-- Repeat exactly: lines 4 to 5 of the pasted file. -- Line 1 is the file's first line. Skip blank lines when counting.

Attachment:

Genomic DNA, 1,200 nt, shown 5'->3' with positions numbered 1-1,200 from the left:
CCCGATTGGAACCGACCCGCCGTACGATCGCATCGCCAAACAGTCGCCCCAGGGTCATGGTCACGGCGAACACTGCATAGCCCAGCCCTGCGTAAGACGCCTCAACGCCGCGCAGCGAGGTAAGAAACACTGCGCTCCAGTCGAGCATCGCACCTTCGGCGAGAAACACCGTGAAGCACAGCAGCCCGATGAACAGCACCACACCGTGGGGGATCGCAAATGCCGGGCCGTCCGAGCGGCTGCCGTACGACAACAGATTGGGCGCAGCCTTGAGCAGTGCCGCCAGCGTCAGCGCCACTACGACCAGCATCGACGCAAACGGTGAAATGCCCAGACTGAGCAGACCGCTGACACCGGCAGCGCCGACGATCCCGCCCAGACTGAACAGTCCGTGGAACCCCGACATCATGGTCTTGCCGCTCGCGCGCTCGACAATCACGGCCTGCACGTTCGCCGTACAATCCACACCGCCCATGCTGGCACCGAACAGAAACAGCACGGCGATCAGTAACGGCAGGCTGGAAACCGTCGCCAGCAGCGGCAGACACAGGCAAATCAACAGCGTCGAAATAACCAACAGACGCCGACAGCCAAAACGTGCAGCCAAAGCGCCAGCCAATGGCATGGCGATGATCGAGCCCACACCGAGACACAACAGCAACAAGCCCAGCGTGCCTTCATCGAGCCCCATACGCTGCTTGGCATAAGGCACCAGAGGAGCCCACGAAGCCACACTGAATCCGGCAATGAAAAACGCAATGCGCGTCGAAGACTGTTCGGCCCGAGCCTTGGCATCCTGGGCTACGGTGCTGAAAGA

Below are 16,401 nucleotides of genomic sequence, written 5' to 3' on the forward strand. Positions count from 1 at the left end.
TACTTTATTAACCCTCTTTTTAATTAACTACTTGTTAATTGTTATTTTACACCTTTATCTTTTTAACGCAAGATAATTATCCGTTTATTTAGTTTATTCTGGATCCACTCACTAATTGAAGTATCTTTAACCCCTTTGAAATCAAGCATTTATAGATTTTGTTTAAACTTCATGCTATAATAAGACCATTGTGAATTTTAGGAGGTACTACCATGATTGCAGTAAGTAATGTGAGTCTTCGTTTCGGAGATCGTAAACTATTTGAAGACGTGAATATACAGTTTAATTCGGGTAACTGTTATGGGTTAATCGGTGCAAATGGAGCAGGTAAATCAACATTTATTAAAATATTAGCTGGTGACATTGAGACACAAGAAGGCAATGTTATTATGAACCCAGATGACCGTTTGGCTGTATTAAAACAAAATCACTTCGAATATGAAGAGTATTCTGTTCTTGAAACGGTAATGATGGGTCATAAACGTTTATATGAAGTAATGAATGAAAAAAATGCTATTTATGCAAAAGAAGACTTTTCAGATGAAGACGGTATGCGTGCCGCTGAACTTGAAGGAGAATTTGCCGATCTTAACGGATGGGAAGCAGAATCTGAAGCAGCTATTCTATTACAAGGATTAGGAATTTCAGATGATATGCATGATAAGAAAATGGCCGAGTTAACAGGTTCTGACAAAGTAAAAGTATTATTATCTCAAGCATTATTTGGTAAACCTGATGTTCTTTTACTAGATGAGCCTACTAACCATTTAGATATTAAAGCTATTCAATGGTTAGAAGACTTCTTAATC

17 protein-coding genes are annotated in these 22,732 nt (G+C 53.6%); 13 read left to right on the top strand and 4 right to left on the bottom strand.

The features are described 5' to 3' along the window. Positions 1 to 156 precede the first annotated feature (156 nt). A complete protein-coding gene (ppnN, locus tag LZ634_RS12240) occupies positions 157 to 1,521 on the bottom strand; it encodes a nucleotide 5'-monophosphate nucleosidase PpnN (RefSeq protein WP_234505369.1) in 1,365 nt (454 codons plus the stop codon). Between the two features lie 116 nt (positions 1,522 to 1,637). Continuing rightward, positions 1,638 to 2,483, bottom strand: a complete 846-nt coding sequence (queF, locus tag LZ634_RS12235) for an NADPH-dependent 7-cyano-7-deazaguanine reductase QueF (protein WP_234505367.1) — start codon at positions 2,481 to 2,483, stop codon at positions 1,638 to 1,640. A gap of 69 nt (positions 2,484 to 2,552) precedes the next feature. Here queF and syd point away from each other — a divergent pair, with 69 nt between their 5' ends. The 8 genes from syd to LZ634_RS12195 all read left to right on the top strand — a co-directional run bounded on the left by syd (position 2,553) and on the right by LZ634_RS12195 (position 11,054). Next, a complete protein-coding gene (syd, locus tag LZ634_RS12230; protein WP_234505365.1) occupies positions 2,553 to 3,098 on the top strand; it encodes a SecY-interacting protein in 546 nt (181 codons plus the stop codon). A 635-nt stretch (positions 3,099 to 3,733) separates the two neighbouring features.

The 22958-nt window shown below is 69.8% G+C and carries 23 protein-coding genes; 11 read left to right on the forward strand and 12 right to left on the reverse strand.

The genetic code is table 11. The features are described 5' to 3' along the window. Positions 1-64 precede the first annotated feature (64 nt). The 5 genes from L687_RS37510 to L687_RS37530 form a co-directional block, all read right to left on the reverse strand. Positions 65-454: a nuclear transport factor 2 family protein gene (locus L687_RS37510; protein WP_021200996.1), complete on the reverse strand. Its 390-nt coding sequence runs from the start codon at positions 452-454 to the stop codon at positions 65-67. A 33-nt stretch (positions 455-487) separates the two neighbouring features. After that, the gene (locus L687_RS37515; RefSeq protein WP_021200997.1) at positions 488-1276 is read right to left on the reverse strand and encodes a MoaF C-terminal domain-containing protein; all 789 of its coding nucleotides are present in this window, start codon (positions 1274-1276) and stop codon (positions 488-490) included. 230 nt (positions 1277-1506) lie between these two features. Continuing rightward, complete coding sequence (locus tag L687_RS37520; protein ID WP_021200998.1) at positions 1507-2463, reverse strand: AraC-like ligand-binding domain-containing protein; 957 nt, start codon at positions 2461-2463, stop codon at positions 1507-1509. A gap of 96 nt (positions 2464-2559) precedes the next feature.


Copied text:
TACTTTATTAACCCTCTTTTTAATTAACTACTTGTTAATTGTTATTTTACACCTTTATCTTTTTAACGCAAGATAATTATCCGTTTATTTAGTTTATTCTGGATCCACTCACTAATTGAAGTATCTTTAACCCCTTTGAAATCAAGCATTTATAGATTTTGTTTAAACTTCATGCTATAATAAGACCATTGTGAATTTTAGGAGGTACTACCATGATTGCAGTAAGTAATGTGAGTCTTCGTTTCGGAGATCGTAAACTATTTGAAGACGTGAATATACAGTTTAATTCGGGTAACTGTTATGGGTTAATCGGTGCAAATGGAGCAGGTAAATCAACATTTATTAAAATATTAGCTGGTGACATTGAGACACAAGAAGGCAATGTTATTATGAACCCAGATGACCGTTTGGCTGTATTAAAACAAAATCACTTCGAATATGAAGAGTATTCTGTTCTTGAAACGGTAATGATGGGTCATAAACGTTTATATGAAGTAATGAATGAAAAAAATGCTATTTATGCAAAAGAAGACTTTTCAGATGAAGACGGTATGCGTGCCGCTGAACTTGAAGGAGAATTTGCCGATCTTAACGGATGGGAAGCAGAATCTGAAGCAGCTATTCTATTACAAGGATTAGGAATTTCAGATGATATGCATGATAAGAAAATGGCCGAGTTAACAGGTTCTGACAAAGTAAAAGTATTATTATCTCAAGCATTATTTGGTAAACCTGATGTTCTTTTACTAGATGAGCCTACTAACCATTTAGATATTAAAGCTATTCAATGGTTAGAAGACTTCTTAATC

17 protein-coding genes are annotated in these 22,732 nt (G+C 53.6%); 13 read left to right on the top strand and 4 right to left on the bottom strand.